Nicholas Bagley’s “Bedside Bureaucrats: Why Medicare Reform Hasn’t Worked” (PDF) is a well-reasoned critique of the program and the Affordable Care Act’s reform of it. The premise establishes the fundamental tension: By culture and politics, in the U.S. we, by and large, yield to physicians for clinical judgement about the necessity and benefit of care. This idea, once woven into Medicare — and, I will point out, almost every other form of health insurance, public or private — overwhelms all other management priorities, including financial control. Physicians, as Medicare’s “bedside bureaucrats,” have been granted tremendous control over the provision of care and, with it, its cost to the taxpayer and consumer.
Moreover, Bagley argues, the ACA isn’t designed to change things much. I would counter, however, that this is, itself, by design in the following sense. The century-long struggle with how to finance health care reveals political and cultural constraints that have shaped the current system and are largely respected in the ACA. From bundled payments to accountable care organizations to the Independent Payment Advisory Board to the Center for Medicare & Medicaid Innovation, the nascent attempts at cost control within the ACA all have fundamental flaws that Bagley accurately describes.
They are necessary flaws. Without them, there would be no ACA. As such, the law’s drafters did just about all they could have possibly done and still passed a law. And it barely passed. It also barely survived its trial before the Supreme Court, was challenged in a presidential race, and remains challenged on many fronts in many states today. The ACA is not ready to be tougher. That’s not to say it shouldn’t be. But if it were, defeat would be or would have been more certain.
If one is generally in favor of the types of cost control structures in the ACA, and Bagley is, the best that one can hope for is that a future political climate permits Congress to build on them, to make them more effective. Bagley is correct that right now they are little more than empty shells. I’ve characterized it as a toothless mouth. If it’s going to take a bite out of programmatic spending, someday we must add teeth and then sharpen them. To have endowed it with fangs at the start would have doomed the enterprise.
The paper is full of great quotes. Some of my highlighted ones are below. Footnotes to sources are omitted. You can search the ungated paper for them.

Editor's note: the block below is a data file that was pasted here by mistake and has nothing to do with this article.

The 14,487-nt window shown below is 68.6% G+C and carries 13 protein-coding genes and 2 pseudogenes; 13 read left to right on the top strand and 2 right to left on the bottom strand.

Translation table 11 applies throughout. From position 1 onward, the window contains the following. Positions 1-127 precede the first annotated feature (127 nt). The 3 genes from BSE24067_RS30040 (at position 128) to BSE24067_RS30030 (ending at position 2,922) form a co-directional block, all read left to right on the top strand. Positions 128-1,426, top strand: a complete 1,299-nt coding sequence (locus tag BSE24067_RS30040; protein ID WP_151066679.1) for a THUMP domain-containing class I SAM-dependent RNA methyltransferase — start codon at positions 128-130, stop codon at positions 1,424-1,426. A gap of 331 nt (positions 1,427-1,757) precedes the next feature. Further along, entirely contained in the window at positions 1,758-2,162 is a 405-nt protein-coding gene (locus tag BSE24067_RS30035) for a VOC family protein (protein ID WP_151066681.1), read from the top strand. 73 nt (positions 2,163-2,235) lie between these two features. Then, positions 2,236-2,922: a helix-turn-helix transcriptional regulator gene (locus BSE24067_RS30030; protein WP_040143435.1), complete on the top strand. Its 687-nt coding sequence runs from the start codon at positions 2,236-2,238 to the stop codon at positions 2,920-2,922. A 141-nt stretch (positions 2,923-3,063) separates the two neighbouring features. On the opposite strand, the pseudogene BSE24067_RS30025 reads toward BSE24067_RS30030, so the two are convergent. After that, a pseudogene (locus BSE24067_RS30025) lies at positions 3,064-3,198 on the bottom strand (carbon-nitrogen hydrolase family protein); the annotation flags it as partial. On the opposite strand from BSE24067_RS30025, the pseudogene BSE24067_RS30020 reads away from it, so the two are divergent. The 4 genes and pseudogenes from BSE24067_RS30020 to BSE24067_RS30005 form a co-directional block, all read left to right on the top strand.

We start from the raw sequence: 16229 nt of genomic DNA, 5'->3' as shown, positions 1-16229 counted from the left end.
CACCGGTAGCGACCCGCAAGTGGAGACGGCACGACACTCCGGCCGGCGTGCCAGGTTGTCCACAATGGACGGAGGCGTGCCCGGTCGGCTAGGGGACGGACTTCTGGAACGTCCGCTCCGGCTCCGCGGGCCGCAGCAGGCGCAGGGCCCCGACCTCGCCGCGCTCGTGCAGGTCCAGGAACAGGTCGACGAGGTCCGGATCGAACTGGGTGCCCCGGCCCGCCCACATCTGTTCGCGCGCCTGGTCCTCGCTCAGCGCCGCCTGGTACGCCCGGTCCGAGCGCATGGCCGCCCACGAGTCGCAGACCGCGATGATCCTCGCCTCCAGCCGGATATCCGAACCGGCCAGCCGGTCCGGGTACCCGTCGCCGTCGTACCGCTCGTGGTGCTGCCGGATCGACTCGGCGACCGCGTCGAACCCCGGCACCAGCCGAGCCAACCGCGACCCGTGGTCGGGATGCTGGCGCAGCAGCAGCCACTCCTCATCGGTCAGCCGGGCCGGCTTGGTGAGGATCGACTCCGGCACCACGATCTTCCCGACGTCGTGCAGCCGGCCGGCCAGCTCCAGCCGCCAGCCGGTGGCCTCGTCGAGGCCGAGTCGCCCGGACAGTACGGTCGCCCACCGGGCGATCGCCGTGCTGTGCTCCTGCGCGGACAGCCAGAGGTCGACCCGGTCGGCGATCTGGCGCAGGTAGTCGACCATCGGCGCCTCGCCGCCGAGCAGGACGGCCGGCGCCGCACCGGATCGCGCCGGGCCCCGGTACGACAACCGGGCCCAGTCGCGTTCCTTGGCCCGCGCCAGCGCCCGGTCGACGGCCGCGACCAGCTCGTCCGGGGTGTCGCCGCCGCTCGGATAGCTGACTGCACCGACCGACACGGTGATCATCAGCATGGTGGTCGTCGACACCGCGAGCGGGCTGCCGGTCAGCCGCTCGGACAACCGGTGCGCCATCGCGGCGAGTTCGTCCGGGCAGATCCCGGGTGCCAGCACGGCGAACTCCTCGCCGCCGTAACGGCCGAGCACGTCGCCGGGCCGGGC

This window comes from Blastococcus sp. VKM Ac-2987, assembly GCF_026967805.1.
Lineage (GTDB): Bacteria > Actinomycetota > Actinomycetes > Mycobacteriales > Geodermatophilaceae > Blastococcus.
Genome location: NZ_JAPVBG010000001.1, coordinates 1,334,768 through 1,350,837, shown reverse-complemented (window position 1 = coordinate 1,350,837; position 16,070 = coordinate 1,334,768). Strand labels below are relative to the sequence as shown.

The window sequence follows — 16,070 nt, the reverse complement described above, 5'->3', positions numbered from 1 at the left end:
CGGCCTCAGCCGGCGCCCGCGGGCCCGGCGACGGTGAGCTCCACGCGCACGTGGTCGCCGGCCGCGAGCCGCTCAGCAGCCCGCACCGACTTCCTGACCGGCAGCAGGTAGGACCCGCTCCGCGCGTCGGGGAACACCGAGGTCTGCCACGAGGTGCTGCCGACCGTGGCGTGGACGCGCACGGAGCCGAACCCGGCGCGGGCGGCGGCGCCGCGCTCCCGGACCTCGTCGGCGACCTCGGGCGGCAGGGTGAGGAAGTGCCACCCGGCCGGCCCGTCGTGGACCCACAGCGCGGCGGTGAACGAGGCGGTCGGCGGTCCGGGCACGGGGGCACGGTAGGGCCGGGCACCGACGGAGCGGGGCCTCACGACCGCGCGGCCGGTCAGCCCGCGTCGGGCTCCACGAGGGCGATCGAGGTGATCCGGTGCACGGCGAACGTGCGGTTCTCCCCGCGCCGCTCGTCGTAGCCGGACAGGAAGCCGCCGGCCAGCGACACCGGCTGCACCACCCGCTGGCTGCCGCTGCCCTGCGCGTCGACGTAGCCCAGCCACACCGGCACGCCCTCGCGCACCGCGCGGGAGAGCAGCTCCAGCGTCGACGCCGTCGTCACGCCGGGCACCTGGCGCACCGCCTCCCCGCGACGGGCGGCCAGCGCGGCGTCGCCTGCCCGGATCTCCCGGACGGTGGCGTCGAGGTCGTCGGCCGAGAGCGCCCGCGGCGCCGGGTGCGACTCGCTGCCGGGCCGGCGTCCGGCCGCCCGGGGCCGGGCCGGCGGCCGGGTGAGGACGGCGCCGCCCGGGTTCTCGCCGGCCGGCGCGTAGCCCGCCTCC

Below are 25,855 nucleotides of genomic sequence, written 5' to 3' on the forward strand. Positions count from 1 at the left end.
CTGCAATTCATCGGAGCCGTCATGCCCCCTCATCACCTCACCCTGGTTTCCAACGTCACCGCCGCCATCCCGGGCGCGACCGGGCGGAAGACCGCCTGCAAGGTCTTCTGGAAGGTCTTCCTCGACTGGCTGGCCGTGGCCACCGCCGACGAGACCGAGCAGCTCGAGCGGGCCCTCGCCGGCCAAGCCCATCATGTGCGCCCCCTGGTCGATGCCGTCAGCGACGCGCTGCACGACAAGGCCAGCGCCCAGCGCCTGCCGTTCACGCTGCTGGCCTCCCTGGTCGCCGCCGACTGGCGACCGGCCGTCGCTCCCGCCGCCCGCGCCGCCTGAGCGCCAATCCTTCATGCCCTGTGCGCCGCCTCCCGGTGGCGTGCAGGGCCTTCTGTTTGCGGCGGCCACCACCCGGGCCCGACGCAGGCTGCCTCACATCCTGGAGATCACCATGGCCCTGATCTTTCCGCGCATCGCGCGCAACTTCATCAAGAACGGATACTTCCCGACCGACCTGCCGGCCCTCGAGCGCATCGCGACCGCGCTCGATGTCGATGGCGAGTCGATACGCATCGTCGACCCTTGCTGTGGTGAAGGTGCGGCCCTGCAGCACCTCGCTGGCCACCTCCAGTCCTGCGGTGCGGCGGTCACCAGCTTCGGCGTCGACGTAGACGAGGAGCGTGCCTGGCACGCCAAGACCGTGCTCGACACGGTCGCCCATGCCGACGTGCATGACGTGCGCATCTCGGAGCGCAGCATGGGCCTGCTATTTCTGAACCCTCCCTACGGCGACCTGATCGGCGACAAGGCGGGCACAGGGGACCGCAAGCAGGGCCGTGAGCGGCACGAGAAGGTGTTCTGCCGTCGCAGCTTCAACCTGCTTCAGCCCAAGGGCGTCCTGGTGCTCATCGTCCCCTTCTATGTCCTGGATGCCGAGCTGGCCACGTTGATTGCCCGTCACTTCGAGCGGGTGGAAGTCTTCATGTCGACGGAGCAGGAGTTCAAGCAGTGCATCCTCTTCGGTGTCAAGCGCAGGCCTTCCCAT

- Medicare manages private-sector contracts worth more than all of the federal government’s other contracts for goods and services combined.
- For Medicare, the absence of institutional capacity to manage the private physicians with whom it contracts reflects a deep social commitment that government should keep out of the examining room. Medicare thus exploits its institutional weakness to enhance its legitimacy. Distance between the federal government and the physicians with whom it contracts—a relative lack of accountability, transparency, and public participation in medical decisions—is itself a public value.
- Although there has been no systematic research on national coverage determinations [NCDs], there is suggestive evidence that Medicare contractors do not reliably enforce NCDs either. For just one example, Medicare purports not to cover colonoscopies within ten years of a prior colonoscopy that revealed no abnormalities. Yet Medicare contractors deny only about two percent of claims for inappropriate, repeat colonoscopies.
- If Medicare cannot depend on the rules and hierarchies of classic Weberian bureaucracies to manage this vast network of private physicians, then it must—as it has before—turn to private organizations to do the job for it. Medicare must, in other words, bring bureaucracy to its bureaucrats. Enlisting third-party organizations thus offers a kind of privatized Weberian solution to Medicare’s accountability and management troubles.
- The lesson appears straightforward: if Medicare wants its agents to act as if they faced resource constraints, Medicare must constrain their resources.
- Medicare is sufficiently generous that an average physician seeing only Medicare patients would still make roughly $240,000 in take-home pay each year.
- With a staff about the same size as that of the Smithsonian Institution, the Centers for Medicare and Medicaid Services (CMS) oversees distribution of a Medicare budget that exceeds the size of Argentina’s economy.
- Congress broke CMS and now won’t fund it because it’s broken.
- About the best that can be said about IPAB is that steadily mounting cuts to Medicare could bring providers to the negotiating table.
- The best-case scenario for PCORI is that it could generate information that private risk-bearing organizations—managed-care plans or integrated medical groups—could use to encourage their affiliated physicians to favor cost-effective treatments. But Medicare’s programmatic structure still discourages the development of these organizations.
- [With ACOs,] physicians remain locked into the same sort of collective-action problem that made the SGR such an ineffective cost-containment tool.
[Originally posted at The Incidental Economist]
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